Physics Stack Exchange is a question and answer site for active researchers, academics and students of physics. Join them; it only takes a minute:

Sign up
Here's how it works:
  1. Anybody can ask a question
  2. Anybody can answer
  3. The best answers are voted up and rise to the top

I want to derive the Weyl tensor along the lines of this derivation, but I am unable to complete it. (I am only interested in $4$ dimension for now.)

Every contraction I perform gives either $0=R + 3 \lambda L$ or $0=0$ but not an additional equation to calculate $L$ and $\lambda$.

Does anyone know a source where I can find this derivation in detail or point me to the crucial point I am missing?

share|cite|improve this question
up vote 1 down vote accepted

First, drop $\lambda$, because it is useless (can be absorbed into $L$). Second, try contracting in $a$ and $c$ only. This contraction should also be zero.

share|cite|improve this answer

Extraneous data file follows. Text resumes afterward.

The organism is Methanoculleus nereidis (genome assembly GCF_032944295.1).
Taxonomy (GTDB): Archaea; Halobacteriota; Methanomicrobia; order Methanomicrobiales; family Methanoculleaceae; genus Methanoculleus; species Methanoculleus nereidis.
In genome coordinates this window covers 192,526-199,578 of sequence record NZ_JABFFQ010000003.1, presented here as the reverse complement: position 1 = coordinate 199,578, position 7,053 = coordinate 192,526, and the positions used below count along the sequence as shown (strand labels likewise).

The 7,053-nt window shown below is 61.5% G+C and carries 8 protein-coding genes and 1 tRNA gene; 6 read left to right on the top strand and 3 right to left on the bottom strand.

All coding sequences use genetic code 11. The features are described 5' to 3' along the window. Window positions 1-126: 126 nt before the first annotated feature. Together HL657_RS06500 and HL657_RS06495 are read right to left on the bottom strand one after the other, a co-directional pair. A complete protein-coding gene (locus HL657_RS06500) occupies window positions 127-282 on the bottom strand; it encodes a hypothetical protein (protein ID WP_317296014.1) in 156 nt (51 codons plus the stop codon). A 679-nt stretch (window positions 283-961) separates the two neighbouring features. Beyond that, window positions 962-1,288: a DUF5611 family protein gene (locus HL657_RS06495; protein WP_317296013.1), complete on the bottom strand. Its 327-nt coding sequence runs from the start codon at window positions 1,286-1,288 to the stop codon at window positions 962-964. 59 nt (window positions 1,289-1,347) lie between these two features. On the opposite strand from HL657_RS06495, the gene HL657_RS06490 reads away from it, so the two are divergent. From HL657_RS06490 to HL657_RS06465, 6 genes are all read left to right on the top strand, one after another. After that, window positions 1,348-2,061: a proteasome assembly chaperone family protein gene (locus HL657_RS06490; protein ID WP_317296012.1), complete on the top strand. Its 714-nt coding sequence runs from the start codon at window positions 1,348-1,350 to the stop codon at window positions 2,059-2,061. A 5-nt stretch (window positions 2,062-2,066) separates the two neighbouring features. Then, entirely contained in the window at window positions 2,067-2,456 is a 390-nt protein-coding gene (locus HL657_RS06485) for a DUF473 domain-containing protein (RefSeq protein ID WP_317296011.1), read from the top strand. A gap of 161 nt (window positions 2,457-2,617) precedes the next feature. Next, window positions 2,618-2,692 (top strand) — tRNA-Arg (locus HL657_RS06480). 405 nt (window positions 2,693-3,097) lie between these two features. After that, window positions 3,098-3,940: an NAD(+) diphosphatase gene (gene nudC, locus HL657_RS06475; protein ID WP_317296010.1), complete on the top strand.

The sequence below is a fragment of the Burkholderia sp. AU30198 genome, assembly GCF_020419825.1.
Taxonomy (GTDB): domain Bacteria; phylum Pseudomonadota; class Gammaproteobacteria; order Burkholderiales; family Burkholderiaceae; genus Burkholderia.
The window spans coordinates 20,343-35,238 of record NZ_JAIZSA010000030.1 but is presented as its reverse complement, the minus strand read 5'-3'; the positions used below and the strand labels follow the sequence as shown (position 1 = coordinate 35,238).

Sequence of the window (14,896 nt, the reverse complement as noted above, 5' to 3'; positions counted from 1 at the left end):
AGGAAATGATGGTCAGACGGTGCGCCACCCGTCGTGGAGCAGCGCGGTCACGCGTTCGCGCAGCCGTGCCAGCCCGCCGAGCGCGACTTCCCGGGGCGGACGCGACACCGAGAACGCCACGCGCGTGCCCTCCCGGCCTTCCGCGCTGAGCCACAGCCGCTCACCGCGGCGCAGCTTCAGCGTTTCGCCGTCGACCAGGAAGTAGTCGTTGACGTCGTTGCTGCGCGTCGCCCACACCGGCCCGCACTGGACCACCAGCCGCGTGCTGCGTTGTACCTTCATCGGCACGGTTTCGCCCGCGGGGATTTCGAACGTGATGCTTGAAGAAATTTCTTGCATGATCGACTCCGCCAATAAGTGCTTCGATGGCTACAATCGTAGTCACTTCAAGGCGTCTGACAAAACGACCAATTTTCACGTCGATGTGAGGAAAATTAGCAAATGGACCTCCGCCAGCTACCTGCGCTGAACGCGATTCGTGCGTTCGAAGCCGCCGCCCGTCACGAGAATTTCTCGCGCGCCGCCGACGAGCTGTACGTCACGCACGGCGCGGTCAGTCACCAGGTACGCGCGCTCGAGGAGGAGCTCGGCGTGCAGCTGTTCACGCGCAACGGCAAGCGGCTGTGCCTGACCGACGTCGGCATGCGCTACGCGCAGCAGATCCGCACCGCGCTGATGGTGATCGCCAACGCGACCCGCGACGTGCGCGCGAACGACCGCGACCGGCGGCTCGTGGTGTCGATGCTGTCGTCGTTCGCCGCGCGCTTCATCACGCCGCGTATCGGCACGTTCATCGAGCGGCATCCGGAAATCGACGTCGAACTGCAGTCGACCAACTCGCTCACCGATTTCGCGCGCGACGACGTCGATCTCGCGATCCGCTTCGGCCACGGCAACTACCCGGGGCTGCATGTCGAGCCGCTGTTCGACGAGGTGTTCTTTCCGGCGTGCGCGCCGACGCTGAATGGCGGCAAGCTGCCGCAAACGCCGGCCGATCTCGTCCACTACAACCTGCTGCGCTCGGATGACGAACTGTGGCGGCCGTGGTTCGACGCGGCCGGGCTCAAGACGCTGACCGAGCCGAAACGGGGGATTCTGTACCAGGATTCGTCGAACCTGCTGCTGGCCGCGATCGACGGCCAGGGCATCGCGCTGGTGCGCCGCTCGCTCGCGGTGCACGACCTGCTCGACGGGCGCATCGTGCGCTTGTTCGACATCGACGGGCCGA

Ok, then I obviously get $0=R + 3 L$, which i can write as $0=R_{bd}g^{bd} + 3 L_{bd}g^{bd}$, but how to continue now? – Michal May 17 '13 at 21:55
Don't do double contractions. You can get more information by just doing the single contraction $C_{abcd}g^{ac}=0$. – Edward Hughes May 17 '13 at 22:10
You mean, that I should stop at $0=R_{bd} + \frac{1}{2}\bigl(2 L_{bd} + g_{bd}L\bigr)$ and not contract then with $g^{bd}$? – Michal May 18 '13 at 10:04
@Michal, yes. If you now recall your $R+3L=0$, you should be able to find $L_{bd}$. – Peter Kravchuk May 18 '13 at 19:42
Thanks, I should have seen that! – Michal May 19 '13 at 9:04

Your Answer


By posting your answer, you agree to the privacy policy and terms of service.

Not the answer you're looking for? Browse other questions tagged or ask your own question.